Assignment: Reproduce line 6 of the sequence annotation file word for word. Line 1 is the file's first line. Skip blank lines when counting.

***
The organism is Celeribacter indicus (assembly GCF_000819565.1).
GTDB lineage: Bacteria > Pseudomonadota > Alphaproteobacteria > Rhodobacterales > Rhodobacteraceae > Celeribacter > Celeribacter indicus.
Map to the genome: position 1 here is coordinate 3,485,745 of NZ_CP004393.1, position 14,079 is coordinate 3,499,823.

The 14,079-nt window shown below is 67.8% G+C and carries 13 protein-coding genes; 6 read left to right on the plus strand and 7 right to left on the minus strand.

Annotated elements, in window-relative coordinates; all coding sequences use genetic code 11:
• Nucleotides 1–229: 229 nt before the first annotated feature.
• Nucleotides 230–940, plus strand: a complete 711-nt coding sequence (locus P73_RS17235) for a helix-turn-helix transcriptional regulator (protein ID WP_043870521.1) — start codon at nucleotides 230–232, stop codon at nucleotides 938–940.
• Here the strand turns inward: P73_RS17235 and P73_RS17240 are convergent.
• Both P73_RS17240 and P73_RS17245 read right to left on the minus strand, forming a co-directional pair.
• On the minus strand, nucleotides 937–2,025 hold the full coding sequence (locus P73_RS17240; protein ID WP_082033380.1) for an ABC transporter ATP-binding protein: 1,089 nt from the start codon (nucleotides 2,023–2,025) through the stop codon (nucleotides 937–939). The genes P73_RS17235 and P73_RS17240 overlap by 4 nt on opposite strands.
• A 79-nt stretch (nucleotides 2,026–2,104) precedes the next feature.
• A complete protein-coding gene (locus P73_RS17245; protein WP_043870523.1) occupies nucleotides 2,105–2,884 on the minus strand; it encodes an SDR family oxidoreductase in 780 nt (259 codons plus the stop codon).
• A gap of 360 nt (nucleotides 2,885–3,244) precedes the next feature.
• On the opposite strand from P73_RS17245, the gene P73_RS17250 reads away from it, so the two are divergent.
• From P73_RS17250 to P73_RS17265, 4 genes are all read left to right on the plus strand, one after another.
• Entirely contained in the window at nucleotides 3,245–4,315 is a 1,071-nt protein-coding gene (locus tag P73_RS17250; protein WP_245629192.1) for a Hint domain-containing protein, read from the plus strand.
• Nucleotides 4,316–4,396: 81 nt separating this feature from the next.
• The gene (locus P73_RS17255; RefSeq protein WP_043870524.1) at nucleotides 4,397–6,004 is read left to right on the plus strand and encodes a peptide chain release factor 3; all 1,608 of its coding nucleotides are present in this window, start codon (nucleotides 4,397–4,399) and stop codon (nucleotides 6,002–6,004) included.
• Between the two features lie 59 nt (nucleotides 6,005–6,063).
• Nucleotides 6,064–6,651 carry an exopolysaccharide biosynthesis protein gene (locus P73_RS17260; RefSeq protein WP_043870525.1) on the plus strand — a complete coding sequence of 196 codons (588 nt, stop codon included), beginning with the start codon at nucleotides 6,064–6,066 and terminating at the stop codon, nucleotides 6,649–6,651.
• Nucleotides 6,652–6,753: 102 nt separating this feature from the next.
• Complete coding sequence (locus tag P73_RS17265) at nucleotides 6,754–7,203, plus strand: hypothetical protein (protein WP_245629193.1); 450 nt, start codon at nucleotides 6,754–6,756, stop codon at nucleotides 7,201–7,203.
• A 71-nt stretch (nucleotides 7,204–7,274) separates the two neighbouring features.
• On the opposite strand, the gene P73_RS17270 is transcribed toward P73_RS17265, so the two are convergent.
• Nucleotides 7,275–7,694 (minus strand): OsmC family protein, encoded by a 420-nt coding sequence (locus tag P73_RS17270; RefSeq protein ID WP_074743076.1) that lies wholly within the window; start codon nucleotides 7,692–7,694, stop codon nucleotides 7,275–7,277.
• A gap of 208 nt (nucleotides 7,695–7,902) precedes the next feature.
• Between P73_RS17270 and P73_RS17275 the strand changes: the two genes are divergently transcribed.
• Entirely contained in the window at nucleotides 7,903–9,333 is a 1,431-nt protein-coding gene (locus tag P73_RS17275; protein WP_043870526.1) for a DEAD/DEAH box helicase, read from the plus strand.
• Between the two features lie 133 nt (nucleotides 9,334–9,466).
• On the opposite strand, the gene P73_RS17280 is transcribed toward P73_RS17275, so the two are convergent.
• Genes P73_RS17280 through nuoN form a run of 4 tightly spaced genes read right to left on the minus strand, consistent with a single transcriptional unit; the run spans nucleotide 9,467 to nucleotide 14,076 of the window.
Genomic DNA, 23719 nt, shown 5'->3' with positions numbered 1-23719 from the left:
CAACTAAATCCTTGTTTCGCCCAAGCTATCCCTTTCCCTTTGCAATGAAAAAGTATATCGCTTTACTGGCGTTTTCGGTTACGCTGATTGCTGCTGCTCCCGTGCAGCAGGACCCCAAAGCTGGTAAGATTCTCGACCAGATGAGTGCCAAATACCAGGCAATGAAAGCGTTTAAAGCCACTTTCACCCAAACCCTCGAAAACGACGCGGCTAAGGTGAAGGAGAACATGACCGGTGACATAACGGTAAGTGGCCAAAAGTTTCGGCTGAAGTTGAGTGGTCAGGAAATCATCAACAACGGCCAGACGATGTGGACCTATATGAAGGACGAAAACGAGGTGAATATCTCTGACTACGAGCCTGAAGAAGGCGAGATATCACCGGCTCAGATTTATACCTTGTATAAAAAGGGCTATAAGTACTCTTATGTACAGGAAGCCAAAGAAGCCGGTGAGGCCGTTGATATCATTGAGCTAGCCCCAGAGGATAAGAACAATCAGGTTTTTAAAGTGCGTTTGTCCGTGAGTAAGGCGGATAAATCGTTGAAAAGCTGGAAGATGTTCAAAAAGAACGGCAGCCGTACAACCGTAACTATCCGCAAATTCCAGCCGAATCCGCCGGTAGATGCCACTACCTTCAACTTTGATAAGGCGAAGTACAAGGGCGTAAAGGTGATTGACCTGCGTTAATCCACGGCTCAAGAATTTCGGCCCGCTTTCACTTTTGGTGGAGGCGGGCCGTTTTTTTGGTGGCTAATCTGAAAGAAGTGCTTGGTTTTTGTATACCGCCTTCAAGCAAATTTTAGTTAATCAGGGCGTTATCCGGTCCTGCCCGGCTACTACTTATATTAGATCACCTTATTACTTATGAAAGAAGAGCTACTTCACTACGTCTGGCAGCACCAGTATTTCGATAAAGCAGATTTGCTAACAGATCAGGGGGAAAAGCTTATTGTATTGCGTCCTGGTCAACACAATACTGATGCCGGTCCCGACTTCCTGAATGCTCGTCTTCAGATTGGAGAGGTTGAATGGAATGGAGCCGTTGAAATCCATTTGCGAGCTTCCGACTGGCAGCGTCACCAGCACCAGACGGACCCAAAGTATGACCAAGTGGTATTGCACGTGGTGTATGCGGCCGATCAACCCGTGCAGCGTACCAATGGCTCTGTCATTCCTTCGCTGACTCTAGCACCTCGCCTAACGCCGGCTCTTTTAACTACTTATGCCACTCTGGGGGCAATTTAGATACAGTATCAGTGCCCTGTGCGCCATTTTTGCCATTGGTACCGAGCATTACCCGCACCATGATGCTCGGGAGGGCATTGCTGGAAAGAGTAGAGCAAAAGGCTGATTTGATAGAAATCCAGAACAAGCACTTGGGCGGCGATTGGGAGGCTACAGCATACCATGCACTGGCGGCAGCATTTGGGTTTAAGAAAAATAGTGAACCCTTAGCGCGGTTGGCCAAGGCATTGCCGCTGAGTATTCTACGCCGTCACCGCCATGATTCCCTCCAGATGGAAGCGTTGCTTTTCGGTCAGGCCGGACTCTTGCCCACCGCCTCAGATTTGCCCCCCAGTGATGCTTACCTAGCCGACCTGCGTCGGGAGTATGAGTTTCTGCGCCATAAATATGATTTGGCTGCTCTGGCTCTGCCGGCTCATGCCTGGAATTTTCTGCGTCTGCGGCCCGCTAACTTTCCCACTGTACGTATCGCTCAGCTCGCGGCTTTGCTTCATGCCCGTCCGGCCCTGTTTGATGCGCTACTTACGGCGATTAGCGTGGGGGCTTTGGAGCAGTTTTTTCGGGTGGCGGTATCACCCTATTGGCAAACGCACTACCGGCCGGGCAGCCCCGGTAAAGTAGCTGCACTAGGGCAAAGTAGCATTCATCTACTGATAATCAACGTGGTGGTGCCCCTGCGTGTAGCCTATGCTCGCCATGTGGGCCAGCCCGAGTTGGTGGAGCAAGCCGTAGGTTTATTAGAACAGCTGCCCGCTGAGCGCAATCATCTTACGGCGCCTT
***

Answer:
• Nucleotides 1–229: 229 nt before the first annotated feature.